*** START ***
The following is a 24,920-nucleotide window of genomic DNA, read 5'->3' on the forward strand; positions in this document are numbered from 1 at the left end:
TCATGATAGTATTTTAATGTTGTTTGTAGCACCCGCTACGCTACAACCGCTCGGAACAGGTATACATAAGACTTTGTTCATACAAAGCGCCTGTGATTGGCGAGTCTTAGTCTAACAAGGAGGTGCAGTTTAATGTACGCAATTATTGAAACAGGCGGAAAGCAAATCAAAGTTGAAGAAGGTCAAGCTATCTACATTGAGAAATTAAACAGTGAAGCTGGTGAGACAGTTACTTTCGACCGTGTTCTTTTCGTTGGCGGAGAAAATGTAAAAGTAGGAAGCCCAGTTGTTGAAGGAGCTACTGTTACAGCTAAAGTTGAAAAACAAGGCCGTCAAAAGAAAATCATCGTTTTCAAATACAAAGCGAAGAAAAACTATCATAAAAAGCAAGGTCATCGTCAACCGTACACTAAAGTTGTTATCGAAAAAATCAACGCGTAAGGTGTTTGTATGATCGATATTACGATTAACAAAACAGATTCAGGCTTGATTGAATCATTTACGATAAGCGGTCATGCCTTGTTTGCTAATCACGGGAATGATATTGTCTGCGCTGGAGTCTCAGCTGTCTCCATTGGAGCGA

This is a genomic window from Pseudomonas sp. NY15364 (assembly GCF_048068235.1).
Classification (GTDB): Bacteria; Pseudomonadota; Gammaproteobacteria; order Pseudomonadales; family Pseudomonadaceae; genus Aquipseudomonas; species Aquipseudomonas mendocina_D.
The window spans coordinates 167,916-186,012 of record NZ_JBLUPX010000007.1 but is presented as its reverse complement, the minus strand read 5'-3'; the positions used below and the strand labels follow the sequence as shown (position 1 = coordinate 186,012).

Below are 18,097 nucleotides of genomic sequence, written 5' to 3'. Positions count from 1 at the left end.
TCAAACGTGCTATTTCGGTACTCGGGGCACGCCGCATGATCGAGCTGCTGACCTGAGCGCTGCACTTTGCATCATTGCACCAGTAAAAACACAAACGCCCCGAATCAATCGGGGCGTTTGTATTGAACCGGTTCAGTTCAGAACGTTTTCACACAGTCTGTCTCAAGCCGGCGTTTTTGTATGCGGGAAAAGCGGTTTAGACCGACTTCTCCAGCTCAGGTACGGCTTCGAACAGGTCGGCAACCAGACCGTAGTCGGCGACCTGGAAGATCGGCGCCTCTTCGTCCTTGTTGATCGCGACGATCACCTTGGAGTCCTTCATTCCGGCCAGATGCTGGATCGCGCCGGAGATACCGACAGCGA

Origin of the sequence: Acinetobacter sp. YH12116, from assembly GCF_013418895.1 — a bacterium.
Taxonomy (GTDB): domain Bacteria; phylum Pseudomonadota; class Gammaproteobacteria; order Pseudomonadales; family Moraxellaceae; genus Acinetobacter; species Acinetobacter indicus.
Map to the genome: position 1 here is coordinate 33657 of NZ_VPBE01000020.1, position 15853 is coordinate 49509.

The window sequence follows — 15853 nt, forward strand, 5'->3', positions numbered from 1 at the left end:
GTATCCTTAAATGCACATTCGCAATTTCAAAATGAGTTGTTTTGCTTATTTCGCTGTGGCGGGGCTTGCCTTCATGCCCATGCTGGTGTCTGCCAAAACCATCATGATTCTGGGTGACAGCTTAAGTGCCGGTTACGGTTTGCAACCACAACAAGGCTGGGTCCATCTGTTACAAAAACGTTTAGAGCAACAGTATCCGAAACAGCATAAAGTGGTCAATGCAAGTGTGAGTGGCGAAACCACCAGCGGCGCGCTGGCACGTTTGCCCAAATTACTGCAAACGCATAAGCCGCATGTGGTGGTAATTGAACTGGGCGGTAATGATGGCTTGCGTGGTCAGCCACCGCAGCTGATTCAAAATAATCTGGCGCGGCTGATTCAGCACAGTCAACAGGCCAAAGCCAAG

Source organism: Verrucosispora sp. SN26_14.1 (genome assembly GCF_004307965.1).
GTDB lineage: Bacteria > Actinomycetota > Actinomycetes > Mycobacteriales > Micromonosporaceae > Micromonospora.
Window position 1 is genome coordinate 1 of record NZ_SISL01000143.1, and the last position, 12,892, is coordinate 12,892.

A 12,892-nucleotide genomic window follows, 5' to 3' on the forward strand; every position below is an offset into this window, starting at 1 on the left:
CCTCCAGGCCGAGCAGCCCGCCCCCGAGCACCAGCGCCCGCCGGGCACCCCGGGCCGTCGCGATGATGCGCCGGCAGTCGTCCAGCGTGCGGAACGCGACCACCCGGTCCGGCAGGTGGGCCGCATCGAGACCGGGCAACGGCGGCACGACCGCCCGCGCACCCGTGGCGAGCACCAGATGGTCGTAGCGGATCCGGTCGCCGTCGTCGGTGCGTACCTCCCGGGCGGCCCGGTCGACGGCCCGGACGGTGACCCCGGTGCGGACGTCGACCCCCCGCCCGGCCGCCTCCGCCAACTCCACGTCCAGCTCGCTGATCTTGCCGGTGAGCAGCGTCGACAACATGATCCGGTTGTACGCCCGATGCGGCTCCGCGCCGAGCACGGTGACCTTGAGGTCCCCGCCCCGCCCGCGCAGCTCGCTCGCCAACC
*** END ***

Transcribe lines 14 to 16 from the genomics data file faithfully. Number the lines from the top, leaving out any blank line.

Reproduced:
GTDB lineage: Bacteria > Actinomycetota > Actinomycetes > Mycobacteriales > Micromonosporaceae > Micromonospora.
Window position 1 is genome coordinate 1 of record NZ_SISL01000143.1, and the last position, 12,892, is coordinate 12,892.

A 12,892-nucleotide genomic window follows, 5' to 3' on the forward strand; every position below is an offset into this window, starting at 1 on the left: